Indians slip past Cubs, 1-0

STEVE DiMATTEO Associated Press Published:

GOODYEAR, Ariz. (AP) -- Travis Wood could be in position to pitch for the Chicago Cubs on opening day and if his first start at spring training is any indication, he's going to make it a tough decision for manager Rick Renteria.

Wood gave up one hit and struck out three in three scoreless innings Thursday as the Cubs fell to the Cleveland Indians 1-0.

"It was a good day today, pitches were working," Wood said. "I got away with a couple and (center field Albert) Almora made a great play but, you know, it was just nice to get out there."

Wood, who threw 200 innings last year and was an All-Star, had his first scheduled start rained out last Saturday and pitched a two-inning simulated game instead.

Indians shortstop Asdrubal Cabrera drew a bases-loaded walk in the fourth to score Nick Swisher for the game's only run. As a whole, the Indians only had four hits.

Trevor Bauer, in the running to be the Indians' fifth starter, struck out four in two innings. Bauer, Aaron Harang, C.C. Lee and Scott Barnes combined to throw six scoreless innings with eight strikeouts and four walks.


Indians: Justin Masterson gave up three hits and a walk, but struck out three in three scoreless innings.

Masterson worked himself into a bases-loaded jam in the first by giving up one-out hits to Donnie Murphy and Anthony Rizzo while walking Nate Schierholtz. He got out of it by striking out Welington Castillo and getting Mike Olt on a flyball.

"I felt OK, nothing over the top," Masterson said. "Didn't really want to walk anybody, so make them hit the ball somehow. 'Here you go.' I was about to go underhand on a couple, just to make sure that they put it in play."


Indians: Utility infielder Jose Ramirez (left thumb surgery) made his Cactus League debut, taking over for Jason Kipnis at second. He flied out in his only at-bat in the eighth.


Rizzo got two hits. In four games, the Cubs first baseman is 5 for 10 with two doubles and has scored three runs.


In the third inning, Indians third baseman Carlos Santana dropped a line drive hit right to him, but was able to recover and throw out Emilio Bonifacio at second. Santana has been a catcher for most of his career.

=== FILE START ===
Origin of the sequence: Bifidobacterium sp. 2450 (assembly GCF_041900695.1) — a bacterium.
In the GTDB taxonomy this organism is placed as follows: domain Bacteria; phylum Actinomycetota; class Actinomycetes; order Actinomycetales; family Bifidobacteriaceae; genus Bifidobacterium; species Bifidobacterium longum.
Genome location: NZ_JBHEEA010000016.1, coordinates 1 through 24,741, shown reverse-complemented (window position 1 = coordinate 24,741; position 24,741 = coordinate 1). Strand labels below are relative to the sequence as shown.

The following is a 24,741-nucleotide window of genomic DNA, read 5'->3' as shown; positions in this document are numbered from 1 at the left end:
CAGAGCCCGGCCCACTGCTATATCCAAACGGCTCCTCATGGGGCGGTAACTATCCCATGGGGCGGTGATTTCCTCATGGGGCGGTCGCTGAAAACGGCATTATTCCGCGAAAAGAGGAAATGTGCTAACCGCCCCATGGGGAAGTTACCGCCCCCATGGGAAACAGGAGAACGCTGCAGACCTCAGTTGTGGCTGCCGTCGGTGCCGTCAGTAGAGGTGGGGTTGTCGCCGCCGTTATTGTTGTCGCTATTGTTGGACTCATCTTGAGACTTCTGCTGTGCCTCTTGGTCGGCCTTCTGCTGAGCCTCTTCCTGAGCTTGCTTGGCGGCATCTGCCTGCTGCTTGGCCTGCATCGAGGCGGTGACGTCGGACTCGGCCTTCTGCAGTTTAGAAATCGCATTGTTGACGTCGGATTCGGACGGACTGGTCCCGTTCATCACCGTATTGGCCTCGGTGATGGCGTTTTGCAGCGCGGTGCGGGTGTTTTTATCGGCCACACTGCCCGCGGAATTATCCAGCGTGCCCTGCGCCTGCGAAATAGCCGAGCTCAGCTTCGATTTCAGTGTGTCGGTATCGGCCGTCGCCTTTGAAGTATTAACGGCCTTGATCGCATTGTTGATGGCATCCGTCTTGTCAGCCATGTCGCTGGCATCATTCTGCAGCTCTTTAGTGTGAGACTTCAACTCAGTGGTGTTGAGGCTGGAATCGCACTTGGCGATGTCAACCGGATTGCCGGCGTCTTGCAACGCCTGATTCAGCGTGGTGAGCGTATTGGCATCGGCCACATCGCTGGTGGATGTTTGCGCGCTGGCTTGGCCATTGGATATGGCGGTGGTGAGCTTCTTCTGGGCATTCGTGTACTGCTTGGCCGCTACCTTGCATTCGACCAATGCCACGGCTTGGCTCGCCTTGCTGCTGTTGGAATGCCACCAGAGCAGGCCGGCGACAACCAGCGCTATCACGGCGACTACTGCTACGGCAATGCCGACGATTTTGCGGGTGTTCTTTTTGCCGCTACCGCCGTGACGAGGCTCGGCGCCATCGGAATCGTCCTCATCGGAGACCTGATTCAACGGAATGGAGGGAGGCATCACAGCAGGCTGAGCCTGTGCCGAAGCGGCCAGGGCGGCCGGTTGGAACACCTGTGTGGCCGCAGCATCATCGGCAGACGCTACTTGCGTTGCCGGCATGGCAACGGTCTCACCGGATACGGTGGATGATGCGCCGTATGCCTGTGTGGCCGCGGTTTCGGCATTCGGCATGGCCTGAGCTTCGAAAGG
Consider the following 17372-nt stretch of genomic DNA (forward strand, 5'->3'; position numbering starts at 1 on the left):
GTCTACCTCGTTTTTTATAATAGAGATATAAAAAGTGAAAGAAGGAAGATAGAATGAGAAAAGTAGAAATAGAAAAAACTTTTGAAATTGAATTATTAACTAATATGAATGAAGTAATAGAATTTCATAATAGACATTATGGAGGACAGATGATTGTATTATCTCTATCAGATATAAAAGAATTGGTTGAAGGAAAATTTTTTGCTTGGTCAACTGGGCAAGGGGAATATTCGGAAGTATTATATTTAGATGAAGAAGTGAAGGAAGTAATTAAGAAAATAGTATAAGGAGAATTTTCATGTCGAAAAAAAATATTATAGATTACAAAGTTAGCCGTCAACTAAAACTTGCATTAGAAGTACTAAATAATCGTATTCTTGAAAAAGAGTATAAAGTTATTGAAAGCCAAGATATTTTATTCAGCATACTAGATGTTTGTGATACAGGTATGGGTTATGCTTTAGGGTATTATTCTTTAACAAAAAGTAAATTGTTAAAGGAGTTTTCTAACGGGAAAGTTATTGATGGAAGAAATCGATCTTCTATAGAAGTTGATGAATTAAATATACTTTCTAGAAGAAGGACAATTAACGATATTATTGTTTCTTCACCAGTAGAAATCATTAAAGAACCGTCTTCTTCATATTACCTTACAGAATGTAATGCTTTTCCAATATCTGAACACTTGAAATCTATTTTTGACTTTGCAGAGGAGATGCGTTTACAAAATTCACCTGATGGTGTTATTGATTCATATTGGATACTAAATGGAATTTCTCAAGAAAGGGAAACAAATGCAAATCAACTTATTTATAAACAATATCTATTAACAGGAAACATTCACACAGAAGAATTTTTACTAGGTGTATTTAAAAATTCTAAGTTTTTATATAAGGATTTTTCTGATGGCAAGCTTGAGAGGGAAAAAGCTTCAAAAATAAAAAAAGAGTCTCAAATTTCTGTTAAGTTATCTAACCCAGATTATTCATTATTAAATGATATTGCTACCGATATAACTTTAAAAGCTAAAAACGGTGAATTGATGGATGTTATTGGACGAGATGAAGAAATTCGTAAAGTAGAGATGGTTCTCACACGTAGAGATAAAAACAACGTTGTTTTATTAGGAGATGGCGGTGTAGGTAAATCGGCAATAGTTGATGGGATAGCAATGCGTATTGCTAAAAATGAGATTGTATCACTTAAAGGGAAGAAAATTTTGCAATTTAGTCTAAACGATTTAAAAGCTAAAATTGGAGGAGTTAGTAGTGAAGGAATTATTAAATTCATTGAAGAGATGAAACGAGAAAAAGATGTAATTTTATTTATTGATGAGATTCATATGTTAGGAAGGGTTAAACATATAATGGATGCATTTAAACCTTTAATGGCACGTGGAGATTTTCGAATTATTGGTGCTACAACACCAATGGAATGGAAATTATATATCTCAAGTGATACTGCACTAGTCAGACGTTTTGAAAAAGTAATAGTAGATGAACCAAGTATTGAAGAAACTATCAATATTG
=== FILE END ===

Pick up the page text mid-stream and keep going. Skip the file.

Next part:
"The hard thing about (spring training) games is, unless they hit seven or eight balls, you kind of go off of his work during the day and that part he's done great," Indians manager Terry Francona said.


In the first inning, Kipnis hit a ball into center field, but Almora ran it down for a sliding catch at the warning track.


The Cubs and Indians will go at it again on Friday in Mesa. Carlos Carrasco is scheduled to start for the Indians and Edwin Jackson will pitch for Chicago.


SCOTTSDALE, Ariz. -- Tim Hudson extended his spring training scoreless streak to five innings, Pablo Sandoval homered to lead off a three-run fifth and the San Francisco Giants defeated the Cincinnati Reds 3-2 Thursday.

Hudson, who didn't allow a hit in two scoreless innings against Arizona in his first start as a Giant on March 2, again looked good in his comeback from a fractured ankle while with Atlanta in July.

He walked two and struck out three in three innings and helped himself defensively by starting a double play after he walked the leadoff man in the first.

Left-hander Tony Cingrani pitched three scoreless innings in his start for the Reds. Sandoval's homer and run-scoring hits by Juan Perez and Angel Pagan came against right-hander Chien-Ming Wang.


Reds: It appears that Cingrani has all but clinched a spot in the team's starting rotation.

The 24-year-old had another solid effort against the Giants, pitching three hitless scoreless innings while walking three and striking out three. In two starts, he has given up just one hit in five scoreless innings.

In his first full season in the major leagues in 2013, he pitched in 26 games (18 starts) and posted a 7-4 record with a 2.87 ERA.